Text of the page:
Bison standing in snow

Building a home for bison to roam: Syncrude marks 25 years of Beaver Creek Ranch

Feb 16, 2018

Jack Peden first saw Fort McMurray as a child in the 1950s, when he spent his summers visiting his father, who was in oilfield exploration with several companies in the region.

Jack, who is called Torchy by everybody including his wife of 50 years, fell in love with the pristine, rugged beauty of the boreal forest and moved here permanently with his family in 1962. While wood bison had long since disappeared from this region, Torchy played a key role in bringing them back as the first manager of the Beaver Creek Wood Bison Ranch.

Twenty five years after 30 head of wood bison arrived at Mildred Lake on Feb. 16, 1993, Torchy remains proud of what the ranch has become.

Bison released at Syncrude 1993 1

(One of the 30 wood bison released at Syncrude on February 16, 1993 after being relocated from Elk Island National Park.)

“I was the most fortunate guy working at Syncrude because it is such a great program,” says the Syncrude retiree, whose nickname was borrowed from a famous cyclist that shared his name. “It was the best program our company could have ever done. I’ve travelled all over North America and talked to so many people about it and you can see how their attitudes have changed towards industry based on what was done with the ranch.”

The idea for a ranch stemmed from the need to research how reclaimed land at Syncrude would stand up to large mammals. Former Syncrude president Jim Carter said the company initially looked at using beef cattle for that job.

“Originally, we toyed with the idea of cattle ranching and raising cattle on the reclaimed land. People were raising and grazing cattle out at Janvier. Torchy was also raising cattle at his place in town on the other side of Clearwater River,” says Jim, who was Syncrude’s Vice President of Operations when ranch started. “When we approached the Fort McKay First Nation, they told us they would love to see bison return to the region. And the idea made so much sense. The wood bison were here 200 years ago – this area was part of their natural range that stretches down to Lac La Biche. And the Wood Buffalo National Park had an anthrax outbreak at that time so our herd had the potential to be used as stock to help replenish the herds up there.”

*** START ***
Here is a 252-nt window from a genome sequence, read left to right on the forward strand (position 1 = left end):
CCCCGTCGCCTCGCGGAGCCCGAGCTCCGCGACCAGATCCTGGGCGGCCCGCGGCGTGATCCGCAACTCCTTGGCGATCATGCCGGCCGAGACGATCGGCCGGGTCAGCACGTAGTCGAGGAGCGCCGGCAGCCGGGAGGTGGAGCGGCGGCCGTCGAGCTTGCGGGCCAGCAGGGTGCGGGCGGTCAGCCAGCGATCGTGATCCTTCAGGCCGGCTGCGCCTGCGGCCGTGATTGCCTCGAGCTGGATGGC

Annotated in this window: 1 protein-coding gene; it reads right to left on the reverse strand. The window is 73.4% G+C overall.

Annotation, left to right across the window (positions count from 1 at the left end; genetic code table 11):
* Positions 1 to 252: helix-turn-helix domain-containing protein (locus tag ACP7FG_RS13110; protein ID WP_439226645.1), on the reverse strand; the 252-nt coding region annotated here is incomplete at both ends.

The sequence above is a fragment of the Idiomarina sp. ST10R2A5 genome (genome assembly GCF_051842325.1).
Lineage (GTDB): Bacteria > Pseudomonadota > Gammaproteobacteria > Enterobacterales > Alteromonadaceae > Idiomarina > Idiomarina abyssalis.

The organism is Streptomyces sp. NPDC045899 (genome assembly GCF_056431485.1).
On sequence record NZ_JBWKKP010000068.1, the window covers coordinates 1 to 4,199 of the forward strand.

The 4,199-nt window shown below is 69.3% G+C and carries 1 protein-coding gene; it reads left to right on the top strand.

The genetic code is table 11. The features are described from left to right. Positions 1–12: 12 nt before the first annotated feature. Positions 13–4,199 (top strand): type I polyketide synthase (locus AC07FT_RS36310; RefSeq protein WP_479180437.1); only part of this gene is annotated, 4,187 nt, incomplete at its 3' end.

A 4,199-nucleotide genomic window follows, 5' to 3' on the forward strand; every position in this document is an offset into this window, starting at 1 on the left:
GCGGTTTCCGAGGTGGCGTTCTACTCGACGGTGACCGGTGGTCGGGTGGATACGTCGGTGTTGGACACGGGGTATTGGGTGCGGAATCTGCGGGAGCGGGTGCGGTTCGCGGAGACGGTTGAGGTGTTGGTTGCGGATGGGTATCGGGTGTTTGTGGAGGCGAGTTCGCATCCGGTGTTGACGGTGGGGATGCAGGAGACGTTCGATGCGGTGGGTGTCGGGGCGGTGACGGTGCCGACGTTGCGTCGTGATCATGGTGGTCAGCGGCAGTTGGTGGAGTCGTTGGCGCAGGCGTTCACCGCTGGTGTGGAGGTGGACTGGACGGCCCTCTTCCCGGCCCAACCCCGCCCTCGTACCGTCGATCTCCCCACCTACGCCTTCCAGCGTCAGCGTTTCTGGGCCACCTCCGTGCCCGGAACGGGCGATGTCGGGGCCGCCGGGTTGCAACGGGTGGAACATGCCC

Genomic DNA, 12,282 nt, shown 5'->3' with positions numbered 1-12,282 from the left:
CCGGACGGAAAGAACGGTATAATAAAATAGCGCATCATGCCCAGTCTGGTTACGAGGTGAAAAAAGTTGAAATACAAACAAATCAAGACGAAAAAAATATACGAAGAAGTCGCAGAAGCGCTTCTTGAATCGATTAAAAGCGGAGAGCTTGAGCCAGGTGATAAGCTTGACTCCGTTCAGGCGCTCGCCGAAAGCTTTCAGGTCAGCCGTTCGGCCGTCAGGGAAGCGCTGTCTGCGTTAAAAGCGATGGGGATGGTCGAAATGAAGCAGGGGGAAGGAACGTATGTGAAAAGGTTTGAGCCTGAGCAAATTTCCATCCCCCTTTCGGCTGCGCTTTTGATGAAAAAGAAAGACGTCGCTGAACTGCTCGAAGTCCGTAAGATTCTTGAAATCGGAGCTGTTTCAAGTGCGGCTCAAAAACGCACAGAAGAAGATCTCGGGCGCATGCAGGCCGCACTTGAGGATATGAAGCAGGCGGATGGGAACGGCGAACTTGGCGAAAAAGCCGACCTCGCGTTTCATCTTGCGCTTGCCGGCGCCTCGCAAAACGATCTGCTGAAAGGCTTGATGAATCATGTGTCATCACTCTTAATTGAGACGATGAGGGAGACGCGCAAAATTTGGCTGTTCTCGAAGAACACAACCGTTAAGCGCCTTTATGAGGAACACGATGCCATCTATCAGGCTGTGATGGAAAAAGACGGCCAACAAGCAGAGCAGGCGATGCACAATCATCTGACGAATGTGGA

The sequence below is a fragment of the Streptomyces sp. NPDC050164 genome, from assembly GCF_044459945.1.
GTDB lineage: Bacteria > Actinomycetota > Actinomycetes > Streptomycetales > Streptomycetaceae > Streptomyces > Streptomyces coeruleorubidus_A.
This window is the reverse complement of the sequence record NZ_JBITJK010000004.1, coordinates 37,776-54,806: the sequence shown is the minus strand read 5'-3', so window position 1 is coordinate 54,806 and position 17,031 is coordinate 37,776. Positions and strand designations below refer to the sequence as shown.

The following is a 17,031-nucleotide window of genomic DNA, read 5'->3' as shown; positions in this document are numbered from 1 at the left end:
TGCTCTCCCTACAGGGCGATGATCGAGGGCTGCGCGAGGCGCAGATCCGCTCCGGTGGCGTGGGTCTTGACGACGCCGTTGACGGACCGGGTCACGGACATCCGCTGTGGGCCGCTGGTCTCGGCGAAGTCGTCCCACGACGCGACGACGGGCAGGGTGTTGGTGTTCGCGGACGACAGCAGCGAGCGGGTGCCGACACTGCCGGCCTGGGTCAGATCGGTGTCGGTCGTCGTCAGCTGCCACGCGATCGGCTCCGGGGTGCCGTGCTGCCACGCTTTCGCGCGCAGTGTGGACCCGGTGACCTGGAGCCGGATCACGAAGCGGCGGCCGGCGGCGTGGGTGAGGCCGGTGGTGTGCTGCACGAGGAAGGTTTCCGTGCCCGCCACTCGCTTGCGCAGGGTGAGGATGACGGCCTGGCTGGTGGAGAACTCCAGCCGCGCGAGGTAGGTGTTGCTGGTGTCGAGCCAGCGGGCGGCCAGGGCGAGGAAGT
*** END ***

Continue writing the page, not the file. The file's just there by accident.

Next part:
twin bison

(Bison twins Kisik (Cree for sky) and Tu (Dene water) were born at the Beaver Creek Wood Bison Ranch in 2010.)

And Syncrude had the right man to manage the herd already.

“Torchy was working in mine maintenance for us at the time but he was a real natural. Torchy was ranching already with a small herd of Hereford cattle at his place near the Clearwater River so he was already skilled with animal husbandry,” Jim says. “And prior to joining Syncrude, Torchy had run a gas station in Fort McKay so he had a lot of relationships in the community and that was important. We wanted people from Fort McKay involved in the ranch. Chief Jim Boucher was a big proponent of the ranch and we saw the ranch as an opportunity to partner with our closest neighbour.”

Over the next 25 years, many members of the Fort McKay First Nation have worked at the ranch, including relatives of Chief Boucher. The bison herd has a special significance to the Nation, he says.

“Our people have a longstanding relationship with the bison, which is why one of our most important spiritual lakes is called Buffalo Lake,” says Chief Boucher. “Our people have eaten meat from bison in that herd – we have an affinity for it because it is a good, lean, healthy meat. Many of our people, including my brother Ricky Boucher and Harvey Roland, have worked in the operations and management of the ranch. We see it as a significant entity for the future.”

While the bison, which now number around 300, have proven Syncrude’s reclaimed land can support large animals, Syncrude is committed to keeping the herd at Mildred Lake and has opened up new reclaimed land for them to graze on in the summer.

“The wood bison remain a very important symbol for Syncrude and its employees. The herd has demonstrated our commitment to returning the land we disturb to a part of the boreal landscape capable of sustaining the largest land mammals in North America,” says Greg Fuhr, Syncrude’s Vice President – Mining. “And just as important, the bison represent our commitment to working with Aboriginal communities in this region. We’re very proud to mark this anniversary with our close neighbours at the Fort McKay First Nation, our partners in bringing back the wood bison to our region.”

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For further information:

Will Gibson

Media Relations Advisor

780-742-5930  |  gibson.will@syncrude.com